How about a second killer song, eh? How about an old No-Man song out of the bag? Tim's usual hushed style kicks in on the sublime 'Sing to Me' which comes across as a perfect prog-pop song, piano and organ leading the way. It's devastatingly beautiful and expressive, immediately clasping your jugular and ripping it out. Very strong Steve Wilson penned song that could easily have made the grade with either No-Man or Wilson solo.

'Where You Have Always Been' is a sweeter voyage, delicately romantic and pastoral, in that oh so very English way, plucking strings in the background and a rolling piano motif that exudes nostalgia and romance. Manzanera handles the whimsical guitar parts, as well as the keyboards, since he co-wrote the song with Tim.

Time for some quirky, bass-driven fun, courtesy of Colin Edwin with the looping title track, imagine a proggier version of that superb early 90s Brit pop band The Lightning Seeds, as Ian Broudie's voice is very similar to Tim's. Swirling violins, some 'echo' guitars from Soord, and a lush but tight feel.

That celestial feeling continues with nearly 7 minute 'Know That You Were Loved' that otherwise features a classically pure and simple guitar solo, all crystal glitter and diamond dust. Bright summer colours and a shimmering shade, rolling green meadows, flushed with dewy redolence, twangy pedal steel guitar shifts from Rhys Marsh, this is reflective English country music, cowlads!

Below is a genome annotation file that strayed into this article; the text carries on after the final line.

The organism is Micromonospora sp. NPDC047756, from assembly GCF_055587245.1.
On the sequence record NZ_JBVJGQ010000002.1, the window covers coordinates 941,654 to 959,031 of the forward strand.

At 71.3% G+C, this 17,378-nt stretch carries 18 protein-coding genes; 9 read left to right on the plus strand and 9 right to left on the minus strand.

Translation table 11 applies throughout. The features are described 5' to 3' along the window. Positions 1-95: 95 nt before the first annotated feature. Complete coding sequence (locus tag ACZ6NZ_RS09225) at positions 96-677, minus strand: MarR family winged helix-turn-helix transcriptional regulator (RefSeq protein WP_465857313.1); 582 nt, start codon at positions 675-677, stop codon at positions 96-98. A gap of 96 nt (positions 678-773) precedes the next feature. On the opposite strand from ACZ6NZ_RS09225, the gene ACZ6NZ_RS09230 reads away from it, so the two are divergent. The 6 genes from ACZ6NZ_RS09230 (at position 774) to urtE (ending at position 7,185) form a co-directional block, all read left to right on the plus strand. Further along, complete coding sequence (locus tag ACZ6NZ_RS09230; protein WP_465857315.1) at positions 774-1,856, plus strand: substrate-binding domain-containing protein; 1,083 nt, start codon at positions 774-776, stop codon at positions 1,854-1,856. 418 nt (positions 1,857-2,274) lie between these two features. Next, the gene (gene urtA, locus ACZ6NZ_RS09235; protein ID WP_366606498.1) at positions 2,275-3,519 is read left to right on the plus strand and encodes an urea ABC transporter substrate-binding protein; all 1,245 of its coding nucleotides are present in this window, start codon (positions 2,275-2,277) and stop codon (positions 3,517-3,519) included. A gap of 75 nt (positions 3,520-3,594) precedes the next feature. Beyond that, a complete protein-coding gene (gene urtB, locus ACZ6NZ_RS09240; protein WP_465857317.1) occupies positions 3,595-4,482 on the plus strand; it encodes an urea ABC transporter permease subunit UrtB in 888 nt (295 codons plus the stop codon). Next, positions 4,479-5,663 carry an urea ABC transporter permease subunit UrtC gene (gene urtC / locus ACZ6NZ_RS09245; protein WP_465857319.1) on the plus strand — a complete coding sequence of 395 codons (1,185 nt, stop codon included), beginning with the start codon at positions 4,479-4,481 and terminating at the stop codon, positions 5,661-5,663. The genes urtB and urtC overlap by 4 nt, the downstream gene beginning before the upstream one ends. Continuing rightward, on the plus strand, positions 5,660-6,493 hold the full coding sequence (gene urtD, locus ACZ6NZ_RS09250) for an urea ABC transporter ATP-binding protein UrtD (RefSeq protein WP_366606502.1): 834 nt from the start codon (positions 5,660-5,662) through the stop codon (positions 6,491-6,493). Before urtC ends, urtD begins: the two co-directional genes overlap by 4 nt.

Next up, a trio of 3-4 minute ditties that are immensely expressive even though they come in small packages. 'Press Reset' offers that perennial contrast between light and shade, nice and ponderous shoe gazing contemplation that suddenly veers into tempestuous verve, fueled by a nasty upfront bass guitar line and some ferocious orchestrations that spell doom and gloom. The buzzing bass continues on the companion piece 'All These Escapes', the multi-layered voices do the piece incredible justice, cymbals caressing the ivories and laying down the emotions on some satin-laced cushion. And finally, 'Everything You Are Not' which finds itself loaded to the gills with huge swaths of choir work, lush innocence and fathomless desperation. Peter Hammill shows up on backing vocals and slide guitar.